Cardiac catheterization in congenital heart disease has developed in its range of indications and complexity over recent years. Despite this, it has become a minimal-risk procedure in the vast majority of clinical scenarios.1 To this end, the relative risk of any manipulation or procedural component needs to be very low and as such, incremental advances in reducing clinical risk are welcome.
One such manipulation occurs when exchanging a catheter over a wire when in a wedged position. This may be deep in a branch pulmonary artery, a small systemic artery, or an aorto-pulmonary collateral, but in any case there is a distinct possibility of entraining air during wire removal, often audible as a sucking sound as the wire is removed.
Although the volume of air entrained is likely to be very low; it could still be clinically significant if wedged in a small end arterial vessel, or in a situation where compromising a small subsegmental pulmonary vessel is important or where there is a possibility of pulmonary arterial-venous connections.
It is also likely to decrease the accuracy of wedge pressure readings, as the entrained air will dampen the measured pressure trace.2,3
We have developed a simple technique to avoid entrainment of air in these situations. The method relies on withdrawing the exchanged wire under fluid and therefore entraining saline instead of air. It is described in Figure 1.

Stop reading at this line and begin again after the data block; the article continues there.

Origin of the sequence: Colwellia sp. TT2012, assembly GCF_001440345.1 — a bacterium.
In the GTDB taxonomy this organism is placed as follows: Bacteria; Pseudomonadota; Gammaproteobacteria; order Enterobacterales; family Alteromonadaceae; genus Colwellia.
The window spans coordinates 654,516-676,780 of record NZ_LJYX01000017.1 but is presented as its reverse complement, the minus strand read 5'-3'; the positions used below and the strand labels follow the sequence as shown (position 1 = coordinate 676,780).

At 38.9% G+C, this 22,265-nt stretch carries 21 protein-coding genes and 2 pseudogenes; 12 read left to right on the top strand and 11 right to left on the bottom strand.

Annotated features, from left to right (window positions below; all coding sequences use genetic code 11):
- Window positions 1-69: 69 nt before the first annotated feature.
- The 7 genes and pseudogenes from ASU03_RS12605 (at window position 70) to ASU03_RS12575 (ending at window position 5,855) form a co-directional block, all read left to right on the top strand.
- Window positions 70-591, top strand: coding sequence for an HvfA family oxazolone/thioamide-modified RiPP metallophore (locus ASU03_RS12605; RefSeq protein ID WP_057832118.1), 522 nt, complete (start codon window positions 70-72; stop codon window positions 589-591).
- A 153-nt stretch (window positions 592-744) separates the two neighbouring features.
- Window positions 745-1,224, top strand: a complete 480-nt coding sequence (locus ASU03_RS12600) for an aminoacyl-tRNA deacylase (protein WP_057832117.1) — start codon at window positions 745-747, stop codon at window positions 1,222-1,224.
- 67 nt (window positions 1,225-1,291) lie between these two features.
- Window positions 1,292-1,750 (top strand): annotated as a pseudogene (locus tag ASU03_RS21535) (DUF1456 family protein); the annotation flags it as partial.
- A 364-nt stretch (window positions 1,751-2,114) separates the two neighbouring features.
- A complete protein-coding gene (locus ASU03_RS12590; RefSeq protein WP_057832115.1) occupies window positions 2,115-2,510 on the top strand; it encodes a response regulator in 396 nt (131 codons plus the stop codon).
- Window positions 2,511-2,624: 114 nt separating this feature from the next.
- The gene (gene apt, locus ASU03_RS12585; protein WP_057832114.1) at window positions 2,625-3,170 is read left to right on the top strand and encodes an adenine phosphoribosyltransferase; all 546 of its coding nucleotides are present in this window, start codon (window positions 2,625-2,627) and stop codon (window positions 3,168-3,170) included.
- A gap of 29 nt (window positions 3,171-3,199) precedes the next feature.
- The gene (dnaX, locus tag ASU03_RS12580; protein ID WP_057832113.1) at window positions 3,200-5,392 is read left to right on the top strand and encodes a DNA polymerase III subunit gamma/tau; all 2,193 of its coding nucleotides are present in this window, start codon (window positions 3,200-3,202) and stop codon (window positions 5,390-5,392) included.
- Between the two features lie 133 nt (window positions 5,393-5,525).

It is our observation that depending on the gauge and length of the equipment being used, up to 1.5 mL of saline will be drawn from the syringe into the catheter, replacing what would otherwise be air entering the circulation. Filling a 2.5 cc syringe, therefore, consistently provides a sufficient amount of fluid to avoid air entrainment.
The technique is quick and simple to master and in our opinion, in a climate where the expectation is one of 0% mortality and ultra-low morbidity, is very worthwhile.
- Mehta R, Lee KJ, Chaturvedi R, Benson L. Complications of pediatric cardiac catheterization: a review in the current era.Catheter Cardiovasc Interv. 2008;72(2):278-285.
- Schmitt EA, Brantigan CO. Common artifacts of pulmonary artery and pulmonary artery wedge pressures: recognition and interpretation.J Clin Monit.1986;2(1):44-52.
- Morris AH, Chapman RH, Gardner RM. Frequency of wedge pressure errors in the ICU.Crit Care Med.1985;13(9):705-708.